Haven’t used every single alternative, though I use OneNote at work and home and it’s both (a) pretty common and (b) pretty good.
A few lessons learned from my own silly mistakes
First, don’t get in a hurry to export your screenplay, Great American Novel or picture book about knitting hats for cats from Scrivener into Word.
You don’t want to export the whole thing right off because there’s an excellent, excellent chance you’ll have to import it all back in, which is a massive pain. Because once you look at it all in Word, you’ll spot six zillion structural things to fix that are a sweaty endeavor in a word processor and far, far easier in something like Scrivener.
And yes, I’ve made this mistake. As in last week.
Heavy equipment, right? If you’ve got a choice between hundreds of hours with a shovel versus two hours with a bulldozer, pick the dozer.
The second thing is don’t ever export the entire project.
Seriously. Do it in pieces.
Sure, every program out there has some kind of magical option on the menu tree that saves your entire creation as a .docx, PDF or whatever. Resist temptation.
Put the first few scenes of your screenplay or novel into Word for that final editing and polishing. Meanwhile, keep on doing heavier work on the later stuff of Act 2 and 3.
Only export scenes or chapters into that Word file when they’re truly, truly ready.
The third thing is that paragraphs that seem short and sweet in something like Scrivener–especially if you have a big screen–turn ginormous when you pop them into Word on double-spaced pages.
Finally, get religious about making backups. OneNote, Scrivener and similar programs work their magic in mysterious ways, especially in how they save all those separate bits. It’s complicated. I believe quantum particles and gravitational waves are involved.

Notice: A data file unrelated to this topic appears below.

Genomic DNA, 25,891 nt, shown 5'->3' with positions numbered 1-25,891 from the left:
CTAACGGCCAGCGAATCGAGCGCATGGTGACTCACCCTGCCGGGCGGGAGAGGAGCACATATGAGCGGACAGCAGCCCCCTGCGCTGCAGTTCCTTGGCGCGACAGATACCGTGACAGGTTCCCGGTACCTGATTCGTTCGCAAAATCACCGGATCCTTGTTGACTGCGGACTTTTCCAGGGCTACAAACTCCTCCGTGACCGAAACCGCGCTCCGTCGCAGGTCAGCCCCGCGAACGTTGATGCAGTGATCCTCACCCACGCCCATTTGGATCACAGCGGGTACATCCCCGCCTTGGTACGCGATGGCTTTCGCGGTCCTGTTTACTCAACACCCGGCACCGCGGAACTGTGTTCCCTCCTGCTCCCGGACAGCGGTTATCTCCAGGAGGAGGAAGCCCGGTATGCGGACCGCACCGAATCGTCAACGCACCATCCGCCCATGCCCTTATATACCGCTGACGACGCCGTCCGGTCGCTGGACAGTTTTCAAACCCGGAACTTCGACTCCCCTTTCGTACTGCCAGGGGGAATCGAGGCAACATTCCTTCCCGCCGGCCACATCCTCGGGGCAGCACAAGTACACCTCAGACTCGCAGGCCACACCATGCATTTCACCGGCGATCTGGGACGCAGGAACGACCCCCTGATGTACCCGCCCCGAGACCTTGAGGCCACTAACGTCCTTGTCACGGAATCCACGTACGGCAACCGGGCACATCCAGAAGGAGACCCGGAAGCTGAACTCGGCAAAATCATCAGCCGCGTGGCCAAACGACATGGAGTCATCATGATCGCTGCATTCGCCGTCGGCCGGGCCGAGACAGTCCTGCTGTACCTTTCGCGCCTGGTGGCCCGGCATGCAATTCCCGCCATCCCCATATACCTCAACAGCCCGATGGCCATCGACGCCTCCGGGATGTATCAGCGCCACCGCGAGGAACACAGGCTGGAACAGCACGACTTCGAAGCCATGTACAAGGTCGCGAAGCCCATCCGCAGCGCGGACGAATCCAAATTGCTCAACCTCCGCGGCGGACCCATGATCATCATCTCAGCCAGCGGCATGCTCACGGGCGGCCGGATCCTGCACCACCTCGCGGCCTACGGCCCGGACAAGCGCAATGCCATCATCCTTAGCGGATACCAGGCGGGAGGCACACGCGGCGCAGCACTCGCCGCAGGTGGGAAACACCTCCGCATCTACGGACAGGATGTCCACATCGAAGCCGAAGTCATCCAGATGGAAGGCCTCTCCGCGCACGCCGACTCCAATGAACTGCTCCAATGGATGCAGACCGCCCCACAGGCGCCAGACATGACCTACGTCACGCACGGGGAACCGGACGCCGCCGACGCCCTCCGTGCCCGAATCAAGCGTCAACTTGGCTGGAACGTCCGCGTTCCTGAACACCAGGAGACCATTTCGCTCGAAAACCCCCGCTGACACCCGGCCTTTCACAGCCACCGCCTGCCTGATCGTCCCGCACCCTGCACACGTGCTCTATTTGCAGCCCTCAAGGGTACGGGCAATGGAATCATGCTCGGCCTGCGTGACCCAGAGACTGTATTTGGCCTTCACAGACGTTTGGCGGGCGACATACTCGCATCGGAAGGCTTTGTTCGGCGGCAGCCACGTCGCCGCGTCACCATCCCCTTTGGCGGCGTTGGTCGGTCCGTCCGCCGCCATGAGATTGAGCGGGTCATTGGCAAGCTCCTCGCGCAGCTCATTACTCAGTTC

The way these beasts save their files is nothing like a Word doc, where you can see that solitary file and copy the thing to a thumbdrive or email it to yourself. OneNote in particular is tricky with saving. I’m still not sure where, exactly, it’s saving things half the time. Be careful out there.
But those are little tips and tricks. There are no giant tradeoffs, like a choice between a moped and a pickup truck. The switch to heavy writing equipment is always worth it. The only real question is what type and brand of literary bulldozer you should drive.
P.S. What heavy writing equipment do you use today–and what other ones have you dated or divorced?
Yes, I watch movies with subtitles, even if they’re in black-and-white, with people smoking French cigarettes while speaking French and watching things happen to other people in some scrappy, destitute part of Paris or, for variety, a tiny farming village in Normandy.
We are talking about a different sort of foreign film with subtitles.
Bonus No. 1: This film is 3 minutes long instead of three hours.
Bonus No. 2: There is hardly any talking, or any need to read the subtitles at all.
Bonus No. 3: Most importantly, this little film can teach us all great big lessons about storytelling and structure.
Also, unless you have no soul, it will make drops of water drip from your eyes and scurry down your cheeks.
Here. Watch the clip in high definition. Or low def, it that’s your thing. Whatever floats your boat.
Okay. All done?
Let’s take it apart and see what makes it tick.